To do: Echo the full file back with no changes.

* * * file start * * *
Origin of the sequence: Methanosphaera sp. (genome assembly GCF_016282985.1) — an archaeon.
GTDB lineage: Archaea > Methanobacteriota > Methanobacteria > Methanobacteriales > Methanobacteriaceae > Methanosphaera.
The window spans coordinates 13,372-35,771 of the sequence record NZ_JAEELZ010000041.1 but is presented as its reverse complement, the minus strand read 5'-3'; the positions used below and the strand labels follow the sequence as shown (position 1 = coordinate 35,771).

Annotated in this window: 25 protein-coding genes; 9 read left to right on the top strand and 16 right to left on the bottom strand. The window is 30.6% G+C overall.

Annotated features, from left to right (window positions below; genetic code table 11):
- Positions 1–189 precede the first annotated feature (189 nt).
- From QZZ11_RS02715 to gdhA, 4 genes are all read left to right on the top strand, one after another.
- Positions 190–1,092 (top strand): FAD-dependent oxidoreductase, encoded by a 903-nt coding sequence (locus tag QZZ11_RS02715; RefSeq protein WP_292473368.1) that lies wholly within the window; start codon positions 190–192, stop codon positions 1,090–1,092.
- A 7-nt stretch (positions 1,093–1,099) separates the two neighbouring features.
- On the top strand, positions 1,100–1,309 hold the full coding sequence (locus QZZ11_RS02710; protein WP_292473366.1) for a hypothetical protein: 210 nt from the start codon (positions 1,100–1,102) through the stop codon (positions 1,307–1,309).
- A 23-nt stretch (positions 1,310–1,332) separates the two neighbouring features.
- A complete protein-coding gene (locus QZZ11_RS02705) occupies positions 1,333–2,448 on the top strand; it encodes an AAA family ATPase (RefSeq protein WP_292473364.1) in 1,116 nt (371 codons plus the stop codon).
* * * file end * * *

Origin of the sequence: Methanosphaera sp. (genome assembly GCF_016282985.1) — an archaeon.
GTDB lineage: Archaea > Methanobacteriota > Methanobacteria > Methanobacteriales > Methanobacteriaceae > Methanosphaera.
The window spans coordinates 13,372-35,771 of the sequence record NZ_JAEELZ010000041.1 but is presented as its reverse complement, the minus strand read 5'-3'; the positions used below and the strand labels follow the sequence as shown (position 1 = coordinate 35,771).

Annotated in this window: 25 protein-coding genes; 9 read left to right on the top strand and 16 right to left on the bottom strand. The window is 30.6% G+C overall.

Annotated features, from left to right (window positions below; genetic code table 11):
- Positions 1–189 precede the first annotated feature (189 nt).
- From QZZ11_RS02715 to gdhA, 4 genes are all read left to right on the top strand, one after another.
- Positions 190–1,092 (top strand): FAD-dependent oxidoreductase, encoded by a 903-nt coding sequence (locus tag QZZ11_RS02715; RefSeq protein WP_292473368.1) that lies wholly within the window; start codon positions 190–192, stop codon positions 1,090–1,092.
- A 7-nt stretch (positions 1,093–1,099) separates the two neighbouring features.
- On the top strand, positions 1,100–1,309 hold the full coding sequence (locus QZZ11_RS02710; protein WP_292473366.1) for a hypothetical protein: 210 nt from the start codon (positions 1,100–1,102) through the stop codon (positions 1,307–1,309).
- A 23-nt stretch (positions 1,310–1,332) separates the two neighbouring features.
- A complete protein-coding gene (locus QZZ11_RS02705) occupies positions 1,333–2,448 on the top strand; it encodes an AAA family ATPase (RefSeq protein WP_292473364.1) in 1,116 nt (371 codons plus the stop codon).